What's a surplus?

  • October 5, 2007
{mosimage}Prime Minister Stephen Harper was in a rather indecent rush recently to turn the $14-billion federal surplus from last year into a $725-million tax cut for all Canadians. Granted, we’d all love an extra $30 or so to go shopping at the mall, but before we accept this as a fait accompli, shouldn’t we at least talk about it.

It’s not like there are no alternatives. There are and some of them make far more sense, both morally and in the interest of the country, than a quickie tax break.

It must be said that this annual dance around the surplus didn’t start with Harper and the Conservatives. As finance minister under Jean Chretien, Paul Martin turned it into an example of the Liberals’ virtuosity, showing they could save money and cut down the debt. In the mid-1990s, reducing federal debt was urgently needed, considering the sorry shape of the government’s finances. Now that the country is on a much happier plane, economically speaking, the necessity isn’t as dire. Still, paying down debt is never a bad policy as it lowers interest payments and frees money for other uses.

{sidebar id=2}But it’s those “other uses” that need some discussion. Since the economy is rolling along rather nicely, with only a few minor bumps, the government can safely turn its attention to other issues that were put on the back burner back in the days when the country was purportedly heading for a frontal collision with that immovable “debt wall.”

For instance, what about public infrastructure such as public transit, roads, hospitals and schools? In 1961, the federal government covered 33 cents of every dollar spent on public infrastructure; in 2005 it was 12 cents. Meanwhile bridges are collapsing in Quebec, Toronto’s transportation system is approaching gridlock and our medical system is so overstretched that people are desperate enough to pay out of their own pockets for treatments and procedures their tax dollars used to cover.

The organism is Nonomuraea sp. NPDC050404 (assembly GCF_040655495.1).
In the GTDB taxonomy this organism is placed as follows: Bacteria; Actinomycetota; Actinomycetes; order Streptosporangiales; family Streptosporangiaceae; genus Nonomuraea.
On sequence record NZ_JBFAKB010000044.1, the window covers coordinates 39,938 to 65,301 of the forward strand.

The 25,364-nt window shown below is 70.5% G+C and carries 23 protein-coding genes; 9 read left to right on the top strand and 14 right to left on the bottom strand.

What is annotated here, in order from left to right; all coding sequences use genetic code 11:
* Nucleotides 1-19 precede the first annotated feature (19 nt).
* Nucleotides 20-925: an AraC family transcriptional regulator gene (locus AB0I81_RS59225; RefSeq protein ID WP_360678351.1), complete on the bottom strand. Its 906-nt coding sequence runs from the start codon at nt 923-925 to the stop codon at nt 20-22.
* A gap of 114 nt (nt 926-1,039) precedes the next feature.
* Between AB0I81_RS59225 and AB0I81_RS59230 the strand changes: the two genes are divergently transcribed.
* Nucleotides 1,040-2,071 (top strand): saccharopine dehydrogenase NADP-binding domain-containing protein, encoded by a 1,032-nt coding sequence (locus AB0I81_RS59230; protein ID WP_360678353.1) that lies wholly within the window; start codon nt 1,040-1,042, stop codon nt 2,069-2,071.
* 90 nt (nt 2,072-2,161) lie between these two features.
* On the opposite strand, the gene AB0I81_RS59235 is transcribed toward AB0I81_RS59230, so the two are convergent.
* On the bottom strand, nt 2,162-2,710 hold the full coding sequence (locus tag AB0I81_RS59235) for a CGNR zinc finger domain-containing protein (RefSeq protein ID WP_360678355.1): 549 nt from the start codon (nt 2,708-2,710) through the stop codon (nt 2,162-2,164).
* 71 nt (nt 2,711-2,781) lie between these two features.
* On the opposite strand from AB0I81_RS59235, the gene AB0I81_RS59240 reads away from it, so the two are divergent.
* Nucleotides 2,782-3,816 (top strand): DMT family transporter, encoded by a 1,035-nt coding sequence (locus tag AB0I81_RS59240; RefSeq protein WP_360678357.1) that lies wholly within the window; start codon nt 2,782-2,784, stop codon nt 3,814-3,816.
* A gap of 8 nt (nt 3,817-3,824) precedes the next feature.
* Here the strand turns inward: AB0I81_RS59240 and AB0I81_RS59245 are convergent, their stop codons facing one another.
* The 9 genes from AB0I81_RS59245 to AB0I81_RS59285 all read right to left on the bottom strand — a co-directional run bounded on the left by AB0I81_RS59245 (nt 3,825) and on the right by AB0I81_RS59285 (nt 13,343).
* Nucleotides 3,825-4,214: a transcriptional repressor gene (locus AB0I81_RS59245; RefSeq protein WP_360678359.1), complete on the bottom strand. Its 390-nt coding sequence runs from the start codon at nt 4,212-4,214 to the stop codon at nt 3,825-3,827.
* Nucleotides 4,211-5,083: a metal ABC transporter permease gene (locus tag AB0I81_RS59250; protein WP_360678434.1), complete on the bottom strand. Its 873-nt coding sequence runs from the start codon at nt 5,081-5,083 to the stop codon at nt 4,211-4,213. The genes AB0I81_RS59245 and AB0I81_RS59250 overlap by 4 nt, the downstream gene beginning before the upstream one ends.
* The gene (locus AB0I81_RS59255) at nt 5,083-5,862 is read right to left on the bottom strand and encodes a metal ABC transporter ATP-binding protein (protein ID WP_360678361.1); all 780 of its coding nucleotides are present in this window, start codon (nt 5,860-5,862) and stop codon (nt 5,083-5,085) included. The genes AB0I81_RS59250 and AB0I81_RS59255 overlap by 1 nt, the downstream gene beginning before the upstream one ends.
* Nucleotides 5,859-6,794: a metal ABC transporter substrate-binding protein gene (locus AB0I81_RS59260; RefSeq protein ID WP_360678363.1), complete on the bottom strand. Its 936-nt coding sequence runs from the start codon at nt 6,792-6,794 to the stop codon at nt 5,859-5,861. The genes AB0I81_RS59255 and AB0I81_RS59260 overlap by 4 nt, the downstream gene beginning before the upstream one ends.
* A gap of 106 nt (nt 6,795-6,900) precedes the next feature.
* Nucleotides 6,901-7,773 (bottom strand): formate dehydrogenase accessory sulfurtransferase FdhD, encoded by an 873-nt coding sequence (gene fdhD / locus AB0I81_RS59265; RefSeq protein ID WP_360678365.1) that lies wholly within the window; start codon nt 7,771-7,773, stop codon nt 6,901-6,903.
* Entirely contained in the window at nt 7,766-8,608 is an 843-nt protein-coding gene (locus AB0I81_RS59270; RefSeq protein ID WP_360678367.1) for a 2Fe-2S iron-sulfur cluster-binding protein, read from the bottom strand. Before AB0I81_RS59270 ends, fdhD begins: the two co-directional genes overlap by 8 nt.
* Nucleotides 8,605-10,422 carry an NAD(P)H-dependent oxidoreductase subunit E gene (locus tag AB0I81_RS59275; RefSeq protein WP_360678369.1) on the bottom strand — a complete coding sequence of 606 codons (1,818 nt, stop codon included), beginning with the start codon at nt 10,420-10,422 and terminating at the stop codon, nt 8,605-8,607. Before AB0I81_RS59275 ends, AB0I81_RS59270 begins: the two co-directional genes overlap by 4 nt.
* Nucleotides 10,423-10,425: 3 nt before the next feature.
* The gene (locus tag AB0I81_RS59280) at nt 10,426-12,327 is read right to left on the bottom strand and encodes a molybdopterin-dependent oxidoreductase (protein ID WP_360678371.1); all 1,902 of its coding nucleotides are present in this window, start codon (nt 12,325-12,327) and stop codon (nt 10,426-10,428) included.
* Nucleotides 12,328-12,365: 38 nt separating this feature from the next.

Then there’s social housing. According to the Catholic Charities of the archdiocese of Toronto election guide, “the waiting time for some 187,000 low-income families across the province for decent, affordable housing is eight to 10 years — 67,000 households in Toronto alone. More than 120,000 people who are developmentally disabled still lack supportive housing.” While some federal money has been forthcoming, the need has not disappeared.

There are many other areas that could be mentioned. But the point is that the “surplus” is not just found money, suddenly available thanks to Ottawa’s careful stewardship. It is money not spent on necessary public goods.

The collecting and spending of tax dollars requires moral choices all along the way. When governments decide to offer one-time tax breaks, they forego helping to foster other important public goods and contribute to the country’s health and society’s common good. And isn’t that what governments are for?

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